Animals need to be well adapted to survive in the taiga. With an extreme winter and a sizzling hot summer, animals must be specialized for all types of weather.
In early March, some animals, like the red squirrel and wolverine, begin to give birth to their young. Although snow is still prevalent, the spring promises warmer weather and, therefore, more activity from animals. Other animals that have their young in the early spring are river otters, minks, martens, and ermines. Some animals, such as red foxes and gray squirrels, choose to have their young a little later to avoid the snow.
Migrating animals include ducks, geese, and other water fowl, goshawks, red-tailed hawks, yellow-bellied sapsuckers, red-breasted nut-hatches, golden and ruby-crowned kinglets, robins, hermit thrushes, cedar waxwings, woodpeckers, and tits.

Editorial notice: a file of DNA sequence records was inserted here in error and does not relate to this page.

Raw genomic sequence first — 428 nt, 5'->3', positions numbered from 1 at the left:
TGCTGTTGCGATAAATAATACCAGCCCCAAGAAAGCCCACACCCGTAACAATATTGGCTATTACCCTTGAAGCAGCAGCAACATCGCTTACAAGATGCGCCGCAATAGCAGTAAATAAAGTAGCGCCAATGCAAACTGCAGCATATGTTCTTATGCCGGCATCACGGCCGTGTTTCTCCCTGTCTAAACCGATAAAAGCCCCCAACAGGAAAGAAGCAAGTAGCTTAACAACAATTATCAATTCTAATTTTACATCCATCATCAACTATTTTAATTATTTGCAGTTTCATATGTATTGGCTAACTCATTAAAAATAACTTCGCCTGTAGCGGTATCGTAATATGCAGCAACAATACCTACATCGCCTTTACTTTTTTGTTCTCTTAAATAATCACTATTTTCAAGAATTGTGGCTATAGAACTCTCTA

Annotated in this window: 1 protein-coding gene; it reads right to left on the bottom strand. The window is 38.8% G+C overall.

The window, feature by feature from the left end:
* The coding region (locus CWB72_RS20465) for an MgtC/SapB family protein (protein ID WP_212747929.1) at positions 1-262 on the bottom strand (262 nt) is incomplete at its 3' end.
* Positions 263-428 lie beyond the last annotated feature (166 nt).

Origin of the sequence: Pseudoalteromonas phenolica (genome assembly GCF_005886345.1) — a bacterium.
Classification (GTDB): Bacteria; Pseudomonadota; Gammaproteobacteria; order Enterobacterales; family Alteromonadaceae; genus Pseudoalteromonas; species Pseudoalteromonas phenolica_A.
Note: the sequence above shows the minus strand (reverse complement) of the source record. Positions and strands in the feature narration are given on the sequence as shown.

Although the taiga's summer is plentiful, some animals, like wolves and caribou, travel north to the tundra for the summer. They migrate back to the taiga in the fall and winter to avoid the tundra's fierce winds and frigid temperatures.